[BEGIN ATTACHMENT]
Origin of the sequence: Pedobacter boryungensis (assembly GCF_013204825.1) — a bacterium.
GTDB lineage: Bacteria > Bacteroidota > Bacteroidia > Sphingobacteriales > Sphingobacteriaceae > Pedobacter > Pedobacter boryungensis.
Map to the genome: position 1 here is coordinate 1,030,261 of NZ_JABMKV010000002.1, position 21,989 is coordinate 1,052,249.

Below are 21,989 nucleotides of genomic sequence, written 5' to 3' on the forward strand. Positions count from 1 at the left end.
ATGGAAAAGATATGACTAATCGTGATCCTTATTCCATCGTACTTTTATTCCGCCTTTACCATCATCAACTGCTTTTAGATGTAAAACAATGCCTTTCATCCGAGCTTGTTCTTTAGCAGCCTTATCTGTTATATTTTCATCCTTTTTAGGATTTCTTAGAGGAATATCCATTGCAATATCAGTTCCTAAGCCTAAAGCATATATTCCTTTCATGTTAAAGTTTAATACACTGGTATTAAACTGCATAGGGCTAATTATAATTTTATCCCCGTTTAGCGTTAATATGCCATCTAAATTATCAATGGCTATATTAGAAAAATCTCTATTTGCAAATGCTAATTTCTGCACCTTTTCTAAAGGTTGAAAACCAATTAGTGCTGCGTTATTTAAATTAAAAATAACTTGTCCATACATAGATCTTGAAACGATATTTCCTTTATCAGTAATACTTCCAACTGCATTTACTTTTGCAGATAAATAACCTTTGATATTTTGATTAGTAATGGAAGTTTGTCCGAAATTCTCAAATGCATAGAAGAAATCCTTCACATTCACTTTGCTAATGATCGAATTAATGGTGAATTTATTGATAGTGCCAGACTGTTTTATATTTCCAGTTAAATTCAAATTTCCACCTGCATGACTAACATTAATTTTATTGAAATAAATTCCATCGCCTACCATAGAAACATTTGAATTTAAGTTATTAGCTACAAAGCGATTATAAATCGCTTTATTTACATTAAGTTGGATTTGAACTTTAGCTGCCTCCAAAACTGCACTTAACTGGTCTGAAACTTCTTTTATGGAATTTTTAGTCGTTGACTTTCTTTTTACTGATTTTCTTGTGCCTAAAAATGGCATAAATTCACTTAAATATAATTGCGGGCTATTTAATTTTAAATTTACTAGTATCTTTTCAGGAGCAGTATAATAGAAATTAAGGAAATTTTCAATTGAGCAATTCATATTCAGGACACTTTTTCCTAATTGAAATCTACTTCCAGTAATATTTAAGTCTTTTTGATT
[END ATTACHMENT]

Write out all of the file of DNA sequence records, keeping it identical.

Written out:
Origin of the sequence: Pedobacter boryungensis (assembly GCF_013204825.1) — a bacterium.
GTDB lineage: Bacteria > Bacteroidota > Bacteroidia > Sphingobacteriales > Sphingobacteriaceae > Pedobacter > Pedobacter boryungensis.
Map to the genome: position 1 here is coordinate 1,030,261 of NZ_JABMKV010000002.1, position 21,989 is coordinate 1,052,249.

Below are 21,989 nucleotides of genomic sequence, written 5' to 3' on the forward strand. Positions count from 1 at the left end.
ATGGAAAAGATATGACTAATCGTGATCCTTATTCCATCGTACTTTTATTCCGCCTTTACCATCATCAACTGCTTTTAGATGTAAAACAATGCCTTTCATCCGAGCTTGTTCTTTAGCAGCCTTATCTGTTATATTTTCATCCTTTTTAGGATTTCTTAGAGGAATATCCATTGCAATATCAGTTCCTAAGCCTAAAGCATATATTCCTTTCATGTTAAAGTTTAATACACTGGTATTAAACTGCATAGGGCTAATTATAATTTTATCCCCGTTTAGCGTTAATATGCCATCTAAATTATCAATGGCTATATTAGAAAAATCTCTATTTGCAAATGCTAATTTCTGCACCTTTTCTAAAGGTTGAAAACCAATTAGTGCTGCGTTATTTAAATTAAAAATAACTTGTCCATACATAGATCTTGAAACGATATTTCCTTTATCAGTAATACTTCCAACTGCATTTACTTTTGCAGATAAATAACCTTTGATATTTTGATTAGTAATGGAAGTTTGTCCGAAATTCTCAAATGCATAGAAGAAATCCTTCACATTCACTTTGCTAATGATCGAATTAATGGTGAATTTATTGATAGTGCCAGACTGTTTTATATTTCCAGTTAAATTCAAATTTCCACCTGCATGACTAACATTAATTTTATTGAAATAAATTCCATCGCCTACCATAGAAACATTTGAATTTAAGTTATTAGCTACAAAGCGATTATAAATCGCTTTATTTACATTAAGTTGGATTTGAACTTTAGCTGCCTCCAAAACTGCACTTAACTGGTCTGAAACTTCTTTTATGGAATTTTTAGTCGTTGACTTTCTTTTTACTGATTTTCTTGTGCCTAAAAATGGCATAAATTCACTTAAATATAATTGCGGGCTATTTAATTTTAAATTTACTAGTATCTTTTCAGGAGCAGTATAATAGAAATTAAGGAAATTTTCAATTGAGCAATTCATATTCAGGACACTTTTTCCTAATTGAAATCTACTTCCAGTAATATTTAAGTCTTTTTGATT